The motto: ‘Grab and occupy’
According to parliamentarian M. A. Sumathiran, “out of a total land mass of 65,619 sq km, Tamil people inhabited 18,880 sq km of land in the North and East. But after May 2009, the defence forces have occupied more than 7,000 sq km of land owned by Tamil people.” Moreover, the latest data reveals that at least 6,069 acres of public and private lands are occupied by the Sri Lankan Armed Forces (SLAF) for the purpose of opening up Sinhala colonies in the Vanni region.
It is worth noting that this excludes occupied lands in Jaffna and the ‘Eastern province’.
The Tamil people are compelled to live through the negative effects of militarization in their day-to-day life while fearing that the state aided Sinhalization process would flush them out of the area in the long run. ‘The Tamil-majority north remains under de facto military occupation, with all important policies set by Sinhala officials in Colombo. The slow but undeniable movement of Sinhala settlers into the fringes of the north and other forms of government-supported “Sinhalisation” are reigniting a sense of grievance and weakening chances for a real settlement with Tamil and other minority parties to devolve power.’ (Read: Sri Lanka’s North I: The Denial of Minority Rights)
The occupation by the SLAF affects the normal civilian activities, including resettlement, education, religious and cultural activities and free access to resources such as agricultural and fishing zones.
The latest edition of the Economic and Political Weekly (quoted at the beginning of this article) points out that given the extent and nature of the military presence in the north, it is not hard to see why some view it as an “occupation”.
‘Three years after the war, the Northern and Eastern Provinces together are the focus of 18 of the 20 Divisions of the Sri Lanka Army, besides other military units and formations. The military occupation of land and the militarization of land administration are especially serious issues with several ramifications. A ratio of 1 security personnel for every 5.04 civilians in the Northern Province or a force density of around 198.4 security personnel per 1,000 civilians’ cannot be defended in any circumstances, and is simply for the purpose of the Sinhalization and militarization of the Tamil nation.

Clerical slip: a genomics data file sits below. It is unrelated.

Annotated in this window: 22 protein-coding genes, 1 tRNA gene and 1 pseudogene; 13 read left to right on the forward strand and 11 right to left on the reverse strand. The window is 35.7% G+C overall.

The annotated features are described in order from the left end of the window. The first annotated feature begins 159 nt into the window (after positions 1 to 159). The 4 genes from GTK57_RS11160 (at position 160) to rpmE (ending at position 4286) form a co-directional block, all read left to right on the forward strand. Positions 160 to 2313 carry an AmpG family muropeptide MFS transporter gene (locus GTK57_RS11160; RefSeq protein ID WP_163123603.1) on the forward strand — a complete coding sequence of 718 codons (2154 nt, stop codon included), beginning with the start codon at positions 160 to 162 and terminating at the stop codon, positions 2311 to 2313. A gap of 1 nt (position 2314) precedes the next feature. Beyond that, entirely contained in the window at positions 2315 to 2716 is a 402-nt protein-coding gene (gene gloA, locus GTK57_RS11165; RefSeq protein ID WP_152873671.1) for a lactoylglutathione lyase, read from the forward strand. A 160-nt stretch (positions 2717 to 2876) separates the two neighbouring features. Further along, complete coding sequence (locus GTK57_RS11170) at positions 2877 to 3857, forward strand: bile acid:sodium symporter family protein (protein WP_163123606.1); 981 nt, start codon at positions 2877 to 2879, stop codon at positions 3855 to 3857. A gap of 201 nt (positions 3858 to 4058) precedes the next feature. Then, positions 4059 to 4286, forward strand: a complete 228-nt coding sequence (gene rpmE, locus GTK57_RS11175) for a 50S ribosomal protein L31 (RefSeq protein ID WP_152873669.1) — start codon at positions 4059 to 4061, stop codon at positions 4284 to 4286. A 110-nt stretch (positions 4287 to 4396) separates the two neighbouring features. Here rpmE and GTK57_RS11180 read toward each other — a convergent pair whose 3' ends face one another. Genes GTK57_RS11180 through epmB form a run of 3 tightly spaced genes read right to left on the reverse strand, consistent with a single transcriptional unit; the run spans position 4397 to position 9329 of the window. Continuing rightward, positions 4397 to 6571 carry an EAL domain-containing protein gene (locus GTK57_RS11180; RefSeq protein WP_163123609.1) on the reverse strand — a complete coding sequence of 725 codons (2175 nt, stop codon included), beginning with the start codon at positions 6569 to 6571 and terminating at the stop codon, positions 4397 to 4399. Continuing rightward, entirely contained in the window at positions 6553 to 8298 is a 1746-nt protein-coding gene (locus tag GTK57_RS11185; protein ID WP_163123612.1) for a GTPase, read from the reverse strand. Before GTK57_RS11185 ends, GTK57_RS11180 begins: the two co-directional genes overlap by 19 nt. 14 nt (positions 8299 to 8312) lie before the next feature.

The review further states that a ’2012 memorandum of the US Department of the Army, building on the IDA study, notes that the force density in Iraq in 2007 (the time of the “surge”) was around 20 per thousand civilians. According to a Joint Doctrine Publication (JDP) of the UK Ministry of Defence, in the mid-1970s the force density in Northern Ireland was 23 security personnel per 1,000 civilians. Further it refers to Goode’s (2009-10: 46) estimate that counter-insurgency security forces under French command in Algeria peaked at nearly 60 per 1,000 residents while the Russians committed more than 150 soldiers per 1,000 civilians in Chechnya in 2003, in the course of the bloody second Chechnyan war.’
The entire land area of the Jaffna district is 1,025 km² (out of 8884 km² of the North). It has always been one of the favourite targets of consecutive governments as it holds a symbolical value as the cultural capital of the Tamil nation. The city withstood the massacre on the occasion of the World Tamil Research conference in 1974 and the burning down of the Jaffna public library in 1981, which was known to be one of the largest libraries in whole of Asia, containing over 97,000 books and manuscripts. In addition, Jaffna is the only district in the island that has at least three daily news papers, despite various attacks on free media, including the assassination of at least fourteen media workers within a period of six years.
Furthermore, Jaffna is relatively well-connected with the Tamil Diaspora living scattered around the world, despite it being occupied by the SLAF since 1995.
In reality people live under fear, while the military administration functions on the policy of the Rajapakse regime, projecting itself as a ‘symbol of normalcy and good governance ‘. Civil liberties, from freedom of expression to freedom of assembly, are denied. The desperate need of the people to live a normal life with dignity was clearly expressed even after the recent visit of an Indian delegation. “The people of Jaffna want the army to go back to the barracks,” said Congress MP E.M Sudarsana Natchiappan after his meetings in Jaffna in April 2012.